Home prices kept rising in July across the United States, buoyed by greater sales and fewer foreclosures. National home prices increased 1.2% in July, compared to the same month last year. That’s the second straight year-over-year gain after two years without one. Steady price increases and record-low mortgage rates are helping drive a housing recovery.In the 12 months ending in July, prices have risen in 16 of 20 major cities. In Phoenix, one of the cities hardest hit by the housing bust, prices are up 16.6% in that stretch. Prices in Minneapolis and Detroit have risen more than 6%.

Unemployment rates in August rose in 26 states from July, but most states showed lower rates than a year ago. Nevada continued to lead the country with the highest unemployment rate, 12.1% in August. Rhode Island had the second-highest rate, 10.7%, and California was next at 10.6%.Oil-rich North Dakota had the lowest at 3%.Forty-two states and the District of Columbia had lower unemployment rates in August than in August 2011, seven had higher rates and one had no change.

Several retailers plan to hire more seasonal staffers than last year in preparation for an incoming flurry of holiday shoppers and expected increase in sales, according to merchants: 36% plan to hire more seasonal employees than in 2011; 57% will hire about the same as last year.


European governments are scrambling to shrink yawning budget deficits as the euro crisis has pushed some to the brink of insolvency. Generous public pension systems have become prime targets for trimming and cutting. A majority of countries in the Organization for Economic Co-operation and Development (OECD) have ushered in some sort of social security reform in the past five years — mostly by boosting retirement ages. By the year 2050, Italy will usher in a legal retirement age of 69 — a drastic jump from 59 in 2010. Greece has raised its retirement age to 65, after decades of allowing many to retire in their 50s with full benefits. The USA guarantees average workers around 39% of their wages in retirement; in Italy, that number had been nearly 65%, and in Greece, 95%. Those rates have recently been slashed to curtail deficit spending, in which Greece allots 12% of its GDP for pensions, and Italy, more than 14% — the highest rate in the world according to OECD figures. By comparison, the USA spends 4.6% of its GDP on Social Security costs.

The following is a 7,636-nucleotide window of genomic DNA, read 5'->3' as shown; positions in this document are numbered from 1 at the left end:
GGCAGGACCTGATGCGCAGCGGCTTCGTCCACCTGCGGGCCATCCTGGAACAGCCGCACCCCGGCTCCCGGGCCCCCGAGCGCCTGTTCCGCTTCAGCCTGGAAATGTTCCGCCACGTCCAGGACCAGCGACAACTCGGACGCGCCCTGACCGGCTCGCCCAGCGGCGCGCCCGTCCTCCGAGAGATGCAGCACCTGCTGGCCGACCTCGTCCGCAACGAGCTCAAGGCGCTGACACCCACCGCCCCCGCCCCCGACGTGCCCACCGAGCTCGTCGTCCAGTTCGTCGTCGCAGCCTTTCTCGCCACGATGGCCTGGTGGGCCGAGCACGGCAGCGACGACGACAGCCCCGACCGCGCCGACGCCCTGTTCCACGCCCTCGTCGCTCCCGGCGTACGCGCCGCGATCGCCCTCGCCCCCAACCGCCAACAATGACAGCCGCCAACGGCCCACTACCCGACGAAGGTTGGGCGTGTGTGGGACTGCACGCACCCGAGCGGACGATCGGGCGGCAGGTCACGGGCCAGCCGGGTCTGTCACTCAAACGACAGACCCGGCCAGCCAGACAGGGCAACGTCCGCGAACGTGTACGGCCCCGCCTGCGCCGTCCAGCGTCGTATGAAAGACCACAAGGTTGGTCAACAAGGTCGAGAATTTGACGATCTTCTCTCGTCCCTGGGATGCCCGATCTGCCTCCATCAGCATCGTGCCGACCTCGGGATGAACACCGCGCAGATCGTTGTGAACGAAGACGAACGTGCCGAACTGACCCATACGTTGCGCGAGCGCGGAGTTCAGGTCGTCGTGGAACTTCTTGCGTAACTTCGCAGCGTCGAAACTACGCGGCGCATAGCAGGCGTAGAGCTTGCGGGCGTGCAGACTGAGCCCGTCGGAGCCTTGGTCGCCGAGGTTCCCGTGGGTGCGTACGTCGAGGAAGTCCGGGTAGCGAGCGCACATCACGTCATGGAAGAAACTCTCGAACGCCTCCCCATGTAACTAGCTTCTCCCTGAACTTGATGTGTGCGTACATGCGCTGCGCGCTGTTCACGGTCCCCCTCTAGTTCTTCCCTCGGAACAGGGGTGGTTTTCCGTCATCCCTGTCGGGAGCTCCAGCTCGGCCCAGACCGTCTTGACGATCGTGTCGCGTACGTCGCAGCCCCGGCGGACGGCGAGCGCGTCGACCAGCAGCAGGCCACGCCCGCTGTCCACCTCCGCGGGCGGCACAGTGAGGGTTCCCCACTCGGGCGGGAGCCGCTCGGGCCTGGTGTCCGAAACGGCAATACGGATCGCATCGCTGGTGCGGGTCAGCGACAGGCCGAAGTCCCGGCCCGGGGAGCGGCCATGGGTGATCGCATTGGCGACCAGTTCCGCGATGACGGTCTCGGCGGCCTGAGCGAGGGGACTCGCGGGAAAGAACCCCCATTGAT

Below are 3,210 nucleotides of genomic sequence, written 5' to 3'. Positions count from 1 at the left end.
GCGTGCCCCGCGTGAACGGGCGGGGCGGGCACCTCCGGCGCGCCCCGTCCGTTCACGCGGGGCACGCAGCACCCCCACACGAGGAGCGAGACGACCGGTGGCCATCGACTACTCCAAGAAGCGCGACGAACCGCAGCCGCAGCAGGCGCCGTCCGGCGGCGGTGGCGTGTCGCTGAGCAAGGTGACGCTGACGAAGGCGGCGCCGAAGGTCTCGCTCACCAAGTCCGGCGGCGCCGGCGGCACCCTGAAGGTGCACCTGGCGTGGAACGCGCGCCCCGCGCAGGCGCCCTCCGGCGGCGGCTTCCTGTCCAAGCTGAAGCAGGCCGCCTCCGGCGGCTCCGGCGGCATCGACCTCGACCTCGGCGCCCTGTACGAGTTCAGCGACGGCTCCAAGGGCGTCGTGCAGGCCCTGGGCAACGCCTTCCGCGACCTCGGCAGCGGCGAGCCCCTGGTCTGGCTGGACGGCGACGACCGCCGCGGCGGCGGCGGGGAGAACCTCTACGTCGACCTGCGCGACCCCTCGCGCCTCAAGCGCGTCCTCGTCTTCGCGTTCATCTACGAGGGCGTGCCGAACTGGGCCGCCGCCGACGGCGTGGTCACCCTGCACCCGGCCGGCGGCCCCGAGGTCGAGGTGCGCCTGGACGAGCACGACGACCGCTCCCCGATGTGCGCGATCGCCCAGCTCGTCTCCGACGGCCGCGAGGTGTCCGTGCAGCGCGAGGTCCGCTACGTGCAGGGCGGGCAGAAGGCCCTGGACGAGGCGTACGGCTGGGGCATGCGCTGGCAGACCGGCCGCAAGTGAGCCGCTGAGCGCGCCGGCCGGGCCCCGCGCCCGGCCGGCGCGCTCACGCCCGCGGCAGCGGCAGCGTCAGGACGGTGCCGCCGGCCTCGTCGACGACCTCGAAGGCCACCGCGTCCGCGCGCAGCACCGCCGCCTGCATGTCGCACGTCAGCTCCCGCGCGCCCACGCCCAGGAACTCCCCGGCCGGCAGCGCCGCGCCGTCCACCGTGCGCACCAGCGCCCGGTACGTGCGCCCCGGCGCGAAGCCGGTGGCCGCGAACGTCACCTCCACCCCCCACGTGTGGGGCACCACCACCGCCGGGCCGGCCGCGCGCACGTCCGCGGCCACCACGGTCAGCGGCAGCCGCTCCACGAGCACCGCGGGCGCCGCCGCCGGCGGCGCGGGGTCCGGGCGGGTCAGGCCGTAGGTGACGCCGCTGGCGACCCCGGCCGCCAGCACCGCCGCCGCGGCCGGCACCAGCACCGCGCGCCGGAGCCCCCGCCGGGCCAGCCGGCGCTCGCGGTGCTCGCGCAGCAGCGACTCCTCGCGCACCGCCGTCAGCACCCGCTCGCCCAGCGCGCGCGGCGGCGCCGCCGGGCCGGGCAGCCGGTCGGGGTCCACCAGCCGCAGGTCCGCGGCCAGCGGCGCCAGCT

Germany’s Ifo index of business confidence fell for a fifth consecutive month, revealing the headwinds faced by even Europe’s biggest and strongest economy. Like the U.S., the concern is that a strong economy that is on the rebound in Germany will be weighed down by the rest of the European Union, half of whose members have already entered into recession. Germany’s economy grew 0.3% in the second quarter from the previous quarter, but a number of economists now believe the country is heading for a recession in the second half of the year.

Middle East

Israeli Foreign Minister Avigdor Lieberman said Sunday that Israel would not agree to reevaluate its peace deal with Egypt, days after the latest attack along the shared border killed an Israeli soldier and three gunmen. In a bid to restore security to the increasingly lawless Sinai peninsula, Israel and Egypt have agreed to temporarily waive limits on troops included in the historic 1979 peace deal, allowing Egypt to send heavier weaponry into the vast desert region which borders Israel. But there have been calls in Egypt for more permanent adjustments to the peace accords, a cornerstone of regional stability. “There is no chance that Israel will agree to any kind of change” to the peace deal, Lieberman told Israel Radio.


The growth of Christianity in Afghanistan is causing unrest among Muslim clerics, leading them to call for action against believers, Mission Network News reports. According to a recent report by the Mohabat News Agency, Islamic seminary students and Muslim clerics have “warned the country’s government against the spread of Christianity” and called on President Hamid Karzai to “limit the number of aid workers and Christian missionaries coming to Afghanistan” to keep Afghanis from converting to Christianity. Recent turmoil began after a Kabul-based TV station reported the conversion of several Afghans to Christianity and aired photos of them praying and being baptized. This reportedly sparked anger in the parliament, and some members asked to convict believers under sharia law — which decrees that if someone leaves Islam and converts to another religion, he or she can be executed. The Afghan church is completely underground; the last church building was destroyed two years ago and the small number of known believers risk their lives each time they gather in small house meetings..